New Brunswick

Snowbirds flock back to New Brunswick

The growing coronavirus pandemic has sent a wave of New Brunswick snowbirds in Florida back north, heeding a warning from the federal government to return home.

Stays in Florida cut short as federal government calls for Canadians to return to the country

Aurel Schofield of Dieppe is near Naples, Florida. He's preparing to head back to Canada a month early as a result of the pandemic. (Submitted/Aurel Schofield)

The growing coronavirus pandemic has sent a wave of New Brunswick snowbirds back north. 

The Canadian Snowbirds Association has advised its members to head for home as the COVID-19 pandemic advances in the United States and access to out-of-country medical insurance comes to an end for some travellers.

"We've decided that we will return because of the intensity of the pandemic and everything is closing," Aurel Schofield, a retired family doctor from Dieppe, said in an interview from near Naples, Florida. 

Schofield normally spends four to five months in Florida. He's among more than 300,000 "snowbirds" Statistics Canada reports spend winters in the United States and Mexico annually.

"It's normally very beautiful, lots of sunshine," Schofield said. But as more and more cases have been reported in Florida, and businesses have begun to close, he's been fielding concerned calls from family and friends. 

Aurel Schofield has a winter home in southwest Florida near Naples. He says he'll self-isolate as much as possible on the drive home and quarantine himself once he gets back to New Brunswick (Aurel Schofield/Submitted)

Schofield plans to drive back north later this week, cutting his stay short by a month. 

"We'll gradually drive back home and do social distancing as much as we can to try to get back to home safely," Schofield said. 

Schofield says once back, he'll be relying on delivered groceries, Netflix and video calls with friends and family to get through 14 days of self-isolation. 

Former New Brunswick health minister Michael Murphy arrived in Florida last Wednesday. He was planning to stay at a condo near Naples with his wife Moira Murphy and her brother Kevin Kelly of Ottawa. Kelly's wife, a teacher, was also planning to join them.

'Unnerving experience'

But within days, the Canadian government urged Canadians abroad to return home. Kelly's wife stayed in Ontario.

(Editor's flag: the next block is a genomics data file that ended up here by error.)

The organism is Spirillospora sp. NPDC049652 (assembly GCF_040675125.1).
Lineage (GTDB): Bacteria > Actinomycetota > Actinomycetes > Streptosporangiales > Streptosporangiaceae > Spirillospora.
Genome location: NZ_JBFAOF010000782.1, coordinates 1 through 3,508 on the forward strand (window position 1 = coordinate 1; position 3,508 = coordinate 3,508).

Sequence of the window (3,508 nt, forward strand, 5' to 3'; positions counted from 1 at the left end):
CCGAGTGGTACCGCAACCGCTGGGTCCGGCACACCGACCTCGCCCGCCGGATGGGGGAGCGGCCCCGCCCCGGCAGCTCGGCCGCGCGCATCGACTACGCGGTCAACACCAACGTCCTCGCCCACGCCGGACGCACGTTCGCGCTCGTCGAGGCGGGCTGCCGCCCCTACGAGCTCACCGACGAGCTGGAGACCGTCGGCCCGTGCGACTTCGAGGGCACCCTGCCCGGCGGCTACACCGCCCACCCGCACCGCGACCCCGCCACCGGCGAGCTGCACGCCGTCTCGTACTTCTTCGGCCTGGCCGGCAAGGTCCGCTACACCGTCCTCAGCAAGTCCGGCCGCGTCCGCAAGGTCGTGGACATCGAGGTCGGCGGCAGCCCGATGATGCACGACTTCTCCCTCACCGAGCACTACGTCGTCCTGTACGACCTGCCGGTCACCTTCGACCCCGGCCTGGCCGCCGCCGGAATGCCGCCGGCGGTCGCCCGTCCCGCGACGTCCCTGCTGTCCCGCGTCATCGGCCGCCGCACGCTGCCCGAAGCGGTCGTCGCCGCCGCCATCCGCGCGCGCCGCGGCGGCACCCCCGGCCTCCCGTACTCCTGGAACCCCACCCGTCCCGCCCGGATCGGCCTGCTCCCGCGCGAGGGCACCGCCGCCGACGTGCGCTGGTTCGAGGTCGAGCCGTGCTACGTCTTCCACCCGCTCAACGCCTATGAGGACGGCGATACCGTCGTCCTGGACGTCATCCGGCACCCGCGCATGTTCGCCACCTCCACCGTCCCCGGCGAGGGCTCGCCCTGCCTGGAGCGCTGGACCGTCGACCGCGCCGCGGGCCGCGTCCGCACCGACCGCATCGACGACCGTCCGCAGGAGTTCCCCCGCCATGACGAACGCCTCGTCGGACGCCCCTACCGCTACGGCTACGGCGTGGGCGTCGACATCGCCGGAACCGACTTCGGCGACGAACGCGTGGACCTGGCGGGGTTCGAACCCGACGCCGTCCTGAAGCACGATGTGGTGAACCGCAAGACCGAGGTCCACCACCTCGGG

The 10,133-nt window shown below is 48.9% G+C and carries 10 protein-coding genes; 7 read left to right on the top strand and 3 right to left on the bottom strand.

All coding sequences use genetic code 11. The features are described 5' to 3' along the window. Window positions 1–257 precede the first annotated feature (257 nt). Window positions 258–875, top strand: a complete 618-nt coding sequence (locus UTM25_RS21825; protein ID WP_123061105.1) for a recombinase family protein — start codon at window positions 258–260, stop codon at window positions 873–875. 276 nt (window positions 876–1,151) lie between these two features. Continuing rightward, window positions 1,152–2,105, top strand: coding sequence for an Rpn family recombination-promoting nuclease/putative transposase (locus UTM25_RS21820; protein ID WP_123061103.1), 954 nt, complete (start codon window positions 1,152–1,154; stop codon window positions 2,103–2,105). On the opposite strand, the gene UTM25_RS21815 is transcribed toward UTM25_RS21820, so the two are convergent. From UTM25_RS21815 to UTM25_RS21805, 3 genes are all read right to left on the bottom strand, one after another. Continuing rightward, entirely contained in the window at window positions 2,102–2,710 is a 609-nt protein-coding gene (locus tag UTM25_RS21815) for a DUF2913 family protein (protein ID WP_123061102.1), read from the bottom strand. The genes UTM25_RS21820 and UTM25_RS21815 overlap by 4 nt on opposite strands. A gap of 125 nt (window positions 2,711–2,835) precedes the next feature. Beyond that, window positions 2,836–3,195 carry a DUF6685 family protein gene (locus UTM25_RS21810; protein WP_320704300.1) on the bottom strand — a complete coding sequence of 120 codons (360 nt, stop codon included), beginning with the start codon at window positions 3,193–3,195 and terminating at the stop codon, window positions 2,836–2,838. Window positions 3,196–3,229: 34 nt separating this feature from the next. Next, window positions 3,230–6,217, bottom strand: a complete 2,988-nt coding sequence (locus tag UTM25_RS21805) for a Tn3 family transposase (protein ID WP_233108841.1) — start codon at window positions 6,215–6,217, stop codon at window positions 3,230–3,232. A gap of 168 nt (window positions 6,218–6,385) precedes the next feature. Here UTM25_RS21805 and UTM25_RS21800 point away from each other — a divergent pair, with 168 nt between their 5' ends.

Kelly and the Murphys sought to rebook their return flights on Saturday. They say airlines told them the next flight they could book would be in six days -- and that the tickets would only be stand-by. That meant they weren't guaranteed a seat.

On Sunday morning, they began a drive back north covering more than 3,000 kilometres.

Michael Murphy said they were about four hours away from the border when Prime Minister Justin Trudeau announced measures to limit who can enter the country, including barring people showing symptoms of COVID-19 from boarding flights. 

Kevin Kelly, his sister Moira Murphy, and her husband Michael Murphy are self-isolating together in Moncton after returning from Florida on Monday. (Submitted/Michael Murphy)

Murphy, who has allergies, said he was sneezing and worried they wouldn't get through the border. But they were able to cross at about 9:30 p.m. Monday.

"It was a very unnerving experience," Michael Murphy said. 

"We all had a sigh - 'Oh man, it's good to be back here,'" Kelly said of being back in Canada. 

The three are now self-isolating at Murphy's downtown Moncton condo for 14 days as a precaution. 

"We're very glad we're back in Canada," he said. "Difficult and scary times. But you know, I think ultimately we're going to get through this in the next few months."

About the Author

Shane Magee

Reporter

Shane Magee is a Moncton-based reporter for CBC.

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